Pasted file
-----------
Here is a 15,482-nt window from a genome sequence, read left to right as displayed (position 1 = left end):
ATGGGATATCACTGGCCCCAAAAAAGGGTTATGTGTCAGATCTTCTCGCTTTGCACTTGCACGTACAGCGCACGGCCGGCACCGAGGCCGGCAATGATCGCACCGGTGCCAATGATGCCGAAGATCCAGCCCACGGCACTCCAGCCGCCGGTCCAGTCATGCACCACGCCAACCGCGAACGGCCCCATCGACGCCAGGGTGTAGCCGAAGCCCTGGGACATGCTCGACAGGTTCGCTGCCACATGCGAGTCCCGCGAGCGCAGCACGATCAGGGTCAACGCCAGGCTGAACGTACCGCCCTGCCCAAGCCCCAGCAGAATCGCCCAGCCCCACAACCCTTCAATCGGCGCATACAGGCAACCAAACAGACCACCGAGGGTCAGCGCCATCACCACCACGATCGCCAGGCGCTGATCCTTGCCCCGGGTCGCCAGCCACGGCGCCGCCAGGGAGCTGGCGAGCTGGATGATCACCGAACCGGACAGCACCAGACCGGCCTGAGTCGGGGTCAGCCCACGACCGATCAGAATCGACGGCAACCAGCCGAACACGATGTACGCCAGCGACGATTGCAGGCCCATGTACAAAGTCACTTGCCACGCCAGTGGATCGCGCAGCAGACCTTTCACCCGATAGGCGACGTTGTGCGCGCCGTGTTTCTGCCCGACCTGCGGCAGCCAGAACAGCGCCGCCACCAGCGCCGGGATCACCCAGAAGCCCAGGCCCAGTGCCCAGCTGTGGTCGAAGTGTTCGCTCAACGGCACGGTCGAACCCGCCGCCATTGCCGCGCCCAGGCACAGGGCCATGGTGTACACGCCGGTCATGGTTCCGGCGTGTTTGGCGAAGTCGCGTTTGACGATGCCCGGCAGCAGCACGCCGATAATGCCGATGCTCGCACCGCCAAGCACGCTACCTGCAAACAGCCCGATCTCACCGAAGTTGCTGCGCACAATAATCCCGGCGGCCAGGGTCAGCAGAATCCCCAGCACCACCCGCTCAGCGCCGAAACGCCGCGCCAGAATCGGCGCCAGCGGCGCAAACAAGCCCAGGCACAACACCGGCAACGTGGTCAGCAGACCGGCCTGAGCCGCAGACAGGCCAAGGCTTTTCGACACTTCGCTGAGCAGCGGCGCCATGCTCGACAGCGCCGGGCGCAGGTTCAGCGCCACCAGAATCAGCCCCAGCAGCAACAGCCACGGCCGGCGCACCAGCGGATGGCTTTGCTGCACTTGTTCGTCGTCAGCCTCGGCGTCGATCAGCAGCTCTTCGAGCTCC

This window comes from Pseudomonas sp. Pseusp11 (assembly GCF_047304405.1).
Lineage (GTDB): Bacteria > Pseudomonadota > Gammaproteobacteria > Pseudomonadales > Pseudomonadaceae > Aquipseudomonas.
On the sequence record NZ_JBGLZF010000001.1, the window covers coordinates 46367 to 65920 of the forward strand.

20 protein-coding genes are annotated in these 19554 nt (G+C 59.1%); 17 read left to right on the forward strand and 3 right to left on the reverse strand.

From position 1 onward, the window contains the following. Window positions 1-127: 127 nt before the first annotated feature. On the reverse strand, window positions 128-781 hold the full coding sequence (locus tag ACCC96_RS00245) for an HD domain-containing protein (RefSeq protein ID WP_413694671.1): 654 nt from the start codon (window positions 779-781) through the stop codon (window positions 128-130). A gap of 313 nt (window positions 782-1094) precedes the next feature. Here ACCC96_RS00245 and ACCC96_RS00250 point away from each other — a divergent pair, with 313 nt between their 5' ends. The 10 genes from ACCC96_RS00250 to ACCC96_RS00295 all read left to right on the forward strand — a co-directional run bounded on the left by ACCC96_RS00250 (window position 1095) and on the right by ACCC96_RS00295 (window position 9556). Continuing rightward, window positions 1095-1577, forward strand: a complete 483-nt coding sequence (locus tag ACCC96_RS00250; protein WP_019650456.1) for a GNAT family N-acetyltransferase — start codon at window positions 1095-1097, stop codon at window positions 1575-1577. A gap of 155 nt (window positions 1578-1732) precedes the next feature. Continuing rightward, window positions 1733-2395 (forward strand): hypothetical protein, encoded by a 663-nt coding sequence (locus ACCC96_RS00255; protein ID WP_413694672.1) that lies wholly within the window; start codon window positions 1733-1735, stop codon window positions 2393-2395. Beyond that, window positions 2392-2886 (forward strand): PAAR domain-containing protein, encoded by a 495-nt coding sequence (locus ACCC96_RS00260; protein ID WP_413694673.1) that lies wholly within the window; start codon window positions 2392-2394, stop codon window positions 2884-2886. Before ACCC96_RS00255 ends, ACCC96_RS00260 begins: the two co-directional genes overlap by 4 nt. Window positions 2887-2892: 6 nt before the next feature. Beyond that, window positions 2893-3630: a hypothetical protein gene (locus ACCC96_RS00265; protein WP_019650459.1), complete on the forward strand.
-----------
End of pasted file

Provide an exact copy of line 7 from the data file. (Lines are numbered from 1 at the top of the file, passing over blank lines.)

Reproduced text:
From position 1 onward, the window contains the following. Window positions 1-127: 127 nt before the first annotated feature. On the reverse strand, window positions 128-781 hold the full coding sequence (locus tag ACCC96_RS00245) for an HD domain-containing protein (RefSeq protein ID WP_413694671.1): 654 nt from the start codon (window positions 779-781) through the stop codon (window positions 128-130). A gap of 313 nt (window positions 782-1094) precedes the next feature. Here ACCC96_RS00245 and ACCC96_RS00250 point away from each other — a divergent pair, with 313 nt between their 5' ends. The 10 genes from ACCC96_RS00250 to ACCC96_RS00295 all read left to right on the forward strand — a co-directional run bounded on the left by ACCC96_RS00250 (window position 1095) and on the right by ACCC96_RS00295 (window position 9556). Continuing rightward, window positions 1095-1577, forward strand: a complete 483-nt coding sequence (locus tag ACCC96_RS00250; protein WP_019650456.1) for a GNAT family N-acetyltransferase — start codon at window positions 1095-1097, stop codon at window positions 1575-1577. A gap of 155 nt (window positions 1578-1732) precedes the next feature. Continuing rightward, window positions 1733-2395 (forward strand): hypothetical protein, encoded by a 663-nt coding sequence (locus ACCC96_RS00255; protein ID WP_413694672.1) that lies wholly within the window; start codon window positions 1733-1735, stop codon window positions 2393-2395. Beyond that, window positions 2392-2886 (forward strand): PAAR domain-containing protein, encoded by a 495-nt coding sequence (locus ACCC96_RS00260; protein ID WP_413694673.1) that lies wholly within the window; start codon window positions 2392-2394, stop codon window positions 2884-2886. Before ACCC96_RS00255 ends, ACCC96_RS00260 begins: the two co-directional genes overlap by 4 nt. Window positions 2887-2892: 6 nt before the next feature. Beyond that, window positions 2893-3630: a hypothetical protein gene (locus ACCC96_RS00265; protein WP_019650459.1), complete on the forward strand.